Soul Doctor, the new musical about the controversial "Singing Rabbi" Shlomo Carlebach, which had an earlier Off-Broadway run, entered the Broadway fray this week. It collected near $110,000 over five previews from an audience that averaged 86% capacity. Unsurprisingly for a newcomer — and an unknown quantity on Broadway, produced and played by people who have not worked there before — the average ticket price was $36.71, the lowest of the week.
Also new to the Broadway boards this week was Let It Be, the faux Beatles concert, which played eight previews at the St. James to a 71% capacity audience. The nearly $400,000 take represented a mere 31% of the show's potential weekly revenue.
Still in previews was the new musical First Date, which earned $350,000 and played to 89% full houses. That showing represented a slight dip from its first week.
Tony winner Kinky Boots continued to show that theatregoers are willing to pay top dollar (highest ticket price: $139.74) for the new sold-out hit. Audiences were slightly above capacity. Matilda, Motown: The Musical, Pippin, Newsies and The Book of Mormon retain their status as audience bait; all five played to capacity. (The Lion King just missed the mark.)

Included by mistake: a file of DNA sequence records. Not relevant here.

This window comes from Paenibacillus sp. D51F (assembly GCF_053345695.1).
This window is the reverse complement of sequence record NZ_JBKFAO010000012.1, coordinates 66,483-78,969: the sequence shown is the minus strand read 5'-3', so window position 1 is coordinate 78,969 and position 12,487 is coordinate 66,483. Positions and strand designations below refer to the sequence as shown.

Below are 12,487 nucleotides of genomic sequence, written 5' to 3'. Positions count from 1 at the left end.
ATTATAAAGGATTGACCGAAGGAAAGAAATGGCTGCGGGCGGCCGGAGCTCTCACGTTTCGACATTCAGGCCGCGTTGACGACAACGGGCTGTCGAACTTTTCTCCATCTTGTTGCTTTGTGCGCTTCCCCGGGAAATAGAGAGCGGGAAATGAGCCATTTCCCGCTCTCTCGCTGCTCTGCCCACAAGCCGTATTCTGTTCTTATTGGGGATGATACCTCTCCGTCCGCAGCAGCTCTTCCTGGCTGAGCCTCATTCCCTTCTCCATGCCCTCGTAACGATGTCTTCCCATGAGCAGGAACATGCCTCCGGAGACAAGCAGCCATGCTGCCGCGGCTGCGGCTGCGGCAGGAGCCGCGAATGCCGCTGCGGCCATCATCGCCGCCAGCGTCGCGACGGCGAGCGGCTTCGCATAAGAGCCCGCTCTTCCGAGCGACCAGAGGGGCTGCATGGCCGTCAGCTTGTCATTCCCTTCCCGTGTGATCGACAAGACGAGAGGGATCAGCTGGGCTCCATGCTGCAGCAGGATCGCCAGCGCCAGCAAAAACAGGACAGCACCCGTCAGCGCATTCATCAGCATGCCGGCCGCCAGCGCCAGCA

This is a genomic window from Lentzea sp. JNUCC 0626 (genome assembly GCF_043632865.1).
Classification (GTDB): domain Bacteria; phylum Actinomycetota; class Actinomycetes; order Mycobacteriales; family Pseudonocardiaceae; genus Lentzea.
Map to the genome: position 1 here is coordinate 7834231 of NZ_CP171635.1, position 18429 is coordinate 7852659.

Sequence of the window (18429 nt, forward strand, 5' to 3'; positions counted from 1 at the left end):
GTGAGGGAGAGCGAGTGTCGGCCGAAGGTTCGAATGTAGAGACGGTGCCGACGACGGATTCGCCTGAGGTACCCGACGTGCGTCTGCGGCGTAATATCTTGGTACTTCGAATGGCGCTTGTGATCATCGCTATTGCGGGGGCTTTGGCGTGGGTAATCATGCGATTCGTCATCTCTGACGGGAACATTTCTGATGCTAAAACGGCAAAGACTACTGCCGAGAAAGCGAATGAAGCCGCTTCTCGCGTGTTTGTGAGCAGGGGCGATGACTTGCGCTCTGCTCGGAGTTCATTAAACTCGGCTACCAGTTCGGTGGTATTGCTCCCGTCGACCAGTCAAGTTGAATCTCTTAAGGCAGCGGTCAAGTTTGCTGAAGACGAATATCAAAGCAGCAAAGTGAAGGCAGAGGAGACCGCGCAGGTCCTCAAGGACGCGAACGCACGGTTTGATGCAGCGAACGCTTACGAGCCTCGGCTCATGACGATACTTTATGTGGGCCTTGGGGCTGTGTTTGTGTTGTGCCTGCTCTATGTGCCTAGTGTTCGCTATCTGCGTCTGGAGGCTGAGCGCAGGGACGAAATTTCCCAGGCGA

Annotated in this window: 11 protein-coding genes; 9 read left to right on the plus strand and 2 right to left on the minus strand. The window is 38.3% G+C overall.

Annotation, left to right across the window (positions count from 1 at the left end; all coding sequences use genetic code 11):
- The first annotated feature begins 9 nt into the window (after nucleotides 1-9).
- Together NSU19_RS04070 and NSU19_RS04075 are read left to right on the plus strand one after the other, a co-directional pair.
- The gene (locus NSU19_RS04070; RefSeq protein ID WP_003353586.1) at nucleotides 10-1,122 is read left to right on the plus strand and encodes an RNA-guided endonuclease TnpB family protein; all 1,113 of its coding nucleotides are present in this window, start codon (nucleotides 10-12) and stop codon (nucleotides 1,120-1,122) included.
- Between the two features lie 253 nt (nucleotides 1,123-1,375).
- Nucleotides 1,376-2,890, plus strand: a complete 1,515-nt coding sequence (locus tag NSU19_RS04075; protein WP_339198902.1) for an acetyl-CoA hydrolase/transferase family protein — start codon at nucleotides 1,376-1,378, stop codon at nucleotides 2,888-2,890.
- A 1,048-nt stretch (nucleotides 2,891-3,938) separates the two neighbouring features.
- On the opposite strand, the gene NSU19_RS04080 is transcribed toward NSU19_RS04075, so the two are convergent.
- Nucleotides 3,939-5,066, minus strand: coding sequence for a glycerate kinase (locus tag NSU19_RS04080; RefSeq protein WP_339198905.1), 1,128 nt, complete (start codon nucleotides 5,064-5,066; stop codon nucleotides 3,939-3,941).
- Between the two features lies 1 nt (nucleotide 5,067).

For the second week in a row, no play attracted audience dollars as much as Tony winner Vanya and Sonia and Masha and Spike, which fetched $684,000 and 94% capacity crowds. The Broadway performance of the Christopher Durang comedy bodes well for its future life in regional houses.
Overall, receipts this week were nearly half a million over last week, largely due to the addition of the two new shows Let It Be and Soul Doctor. Audience numbers inched from 217,926 to 225,234. Average paid admission was $104.85. Compared to last season, gross, attendance and playing weeks were all down.